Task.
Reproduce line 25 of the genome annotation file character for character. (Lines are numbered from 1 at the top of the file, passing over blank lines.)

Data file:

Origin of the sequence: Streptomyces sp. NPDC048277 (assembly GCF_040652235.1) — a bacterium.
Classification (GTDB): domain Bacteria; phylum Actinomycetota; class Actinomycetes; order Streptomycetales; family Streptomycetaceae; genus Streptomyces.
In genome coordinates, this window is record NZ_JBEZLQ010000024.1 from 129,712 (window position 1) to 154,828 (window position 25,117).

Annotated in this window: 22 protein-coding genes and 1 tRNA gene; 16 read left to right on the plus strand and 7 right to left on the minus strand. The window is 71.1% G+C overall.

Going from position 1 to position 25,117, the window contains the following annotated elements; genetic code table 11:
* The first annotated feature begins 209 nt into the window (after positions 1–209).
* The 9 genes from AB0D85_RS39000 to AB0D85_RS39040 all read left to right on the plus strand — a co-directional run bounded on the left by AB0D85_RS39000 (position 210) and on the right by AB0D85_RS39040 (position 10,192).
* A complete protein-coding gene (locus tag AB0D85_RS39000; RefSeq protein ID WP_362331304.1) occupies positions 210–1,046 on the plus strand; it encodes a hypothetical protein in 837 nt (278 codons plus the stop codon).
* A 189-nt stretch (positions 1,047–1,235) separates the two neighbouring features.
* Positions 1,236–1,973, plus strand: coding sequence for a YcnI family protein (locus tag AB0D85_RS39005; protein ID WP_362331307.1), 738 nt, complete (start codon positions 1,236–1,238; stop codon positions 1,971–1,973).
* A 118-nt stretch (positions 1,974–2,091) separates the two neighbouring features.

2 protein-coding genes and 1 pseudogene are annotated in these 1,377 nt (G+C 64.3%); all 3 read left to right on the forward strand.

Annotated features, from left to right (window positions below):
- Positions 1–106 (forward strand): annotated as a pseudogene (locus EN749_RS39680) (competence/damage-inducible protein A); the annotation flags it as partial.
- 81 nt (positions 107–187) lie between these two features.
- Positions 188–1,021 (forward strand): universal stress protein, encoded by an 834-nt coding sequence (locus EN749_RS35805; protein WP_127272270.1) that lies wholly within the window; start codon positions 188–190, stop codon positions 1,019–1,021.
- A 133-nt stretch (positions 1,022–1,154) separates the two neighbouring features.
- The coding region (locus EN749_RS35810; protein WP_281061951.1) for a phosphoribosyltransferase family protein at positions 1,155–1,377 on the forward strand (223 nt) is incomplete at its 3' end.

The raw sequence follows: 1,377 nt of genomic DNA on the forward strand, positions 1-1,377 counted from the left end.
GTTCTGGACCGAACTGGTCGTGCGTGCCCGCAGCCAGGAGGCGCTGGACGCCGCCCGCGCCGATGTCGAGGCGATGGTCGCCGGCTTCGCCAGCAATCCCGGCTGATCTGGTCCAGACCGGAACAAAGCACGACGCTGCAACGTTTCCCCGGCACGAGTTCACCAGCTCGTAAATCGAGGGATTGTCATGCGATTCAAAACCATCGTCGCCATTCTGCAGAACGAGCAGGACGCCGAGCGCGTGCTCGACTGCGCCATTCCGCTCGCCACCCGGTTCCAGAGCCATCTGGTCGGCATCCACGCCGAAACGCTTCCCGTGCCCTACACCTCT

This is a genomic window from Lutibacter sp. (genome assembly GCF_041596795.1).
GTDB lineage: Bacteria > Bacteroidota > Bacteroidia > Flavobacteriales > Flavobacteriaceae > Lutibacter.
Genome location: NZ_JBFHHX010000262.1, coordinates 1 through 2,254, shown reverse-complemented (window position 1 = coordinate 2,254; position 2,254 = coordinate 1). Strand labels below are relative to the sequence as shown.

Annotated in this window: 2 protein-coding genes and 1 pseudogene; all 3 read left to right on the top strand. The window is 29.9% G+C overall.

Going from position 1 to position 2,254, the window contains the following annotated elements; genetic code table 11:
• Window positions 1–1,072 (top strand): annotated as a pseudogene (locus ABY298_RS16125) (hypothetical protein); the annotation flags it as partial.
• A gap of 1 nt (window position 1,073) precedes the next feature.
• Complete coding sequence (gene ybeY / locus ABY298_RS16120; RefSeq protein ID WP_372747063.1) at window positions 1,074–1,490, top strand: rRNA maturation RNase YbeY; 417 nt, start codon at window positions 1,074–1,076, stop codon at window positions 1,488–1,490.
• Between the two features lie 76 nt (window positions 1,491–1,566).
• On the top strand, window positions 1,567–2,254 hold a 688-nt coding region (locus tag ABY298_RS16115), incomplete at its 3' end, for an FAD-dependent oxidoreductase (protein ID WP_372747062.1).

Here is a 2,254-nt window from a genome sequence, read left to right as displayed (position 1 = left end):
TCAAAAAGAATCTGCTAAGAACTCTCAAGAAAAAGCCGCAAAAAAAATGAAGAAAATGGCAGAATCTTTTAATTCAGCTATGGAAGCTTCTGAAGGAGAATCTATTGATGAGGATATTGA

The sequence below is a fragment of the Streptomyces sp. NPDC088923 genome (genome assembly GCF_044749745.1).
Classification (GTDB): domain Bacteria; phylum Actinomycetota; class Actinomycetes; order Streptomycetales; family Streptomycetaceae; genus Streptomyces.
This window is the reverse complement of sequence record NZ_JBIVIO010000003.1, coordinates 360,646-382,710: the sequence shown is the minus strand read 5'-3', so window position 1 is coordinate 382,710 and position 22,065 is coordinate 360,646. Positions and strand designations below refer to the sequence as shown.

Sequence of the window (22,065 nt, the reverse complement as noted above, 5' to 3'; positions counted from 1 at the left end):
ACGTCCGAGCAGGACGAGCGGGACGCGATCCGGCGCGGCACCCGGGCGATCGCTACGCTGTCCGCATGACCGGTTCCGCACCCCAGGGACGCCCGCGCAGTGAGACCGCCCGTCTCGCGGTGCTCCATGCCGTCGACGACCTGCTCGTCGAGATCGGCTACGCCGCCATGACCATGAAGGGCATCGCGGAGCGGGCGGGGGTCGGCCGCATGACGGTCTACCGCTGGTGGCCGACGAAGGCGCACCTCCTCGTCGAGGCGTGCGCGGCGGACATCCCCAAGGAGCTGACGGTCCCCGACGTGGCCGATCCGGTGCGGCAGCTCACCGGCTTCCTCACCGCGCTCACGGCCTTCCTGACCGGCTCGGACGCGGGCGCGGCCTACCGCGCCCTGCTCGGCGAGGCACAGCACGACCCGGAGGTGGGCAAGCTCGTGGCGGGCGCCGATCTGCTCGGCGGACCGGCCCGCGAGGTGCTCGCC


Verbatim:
Going from position 1 to position 2,254, the window contains the following annotated elements; genetic code table 11: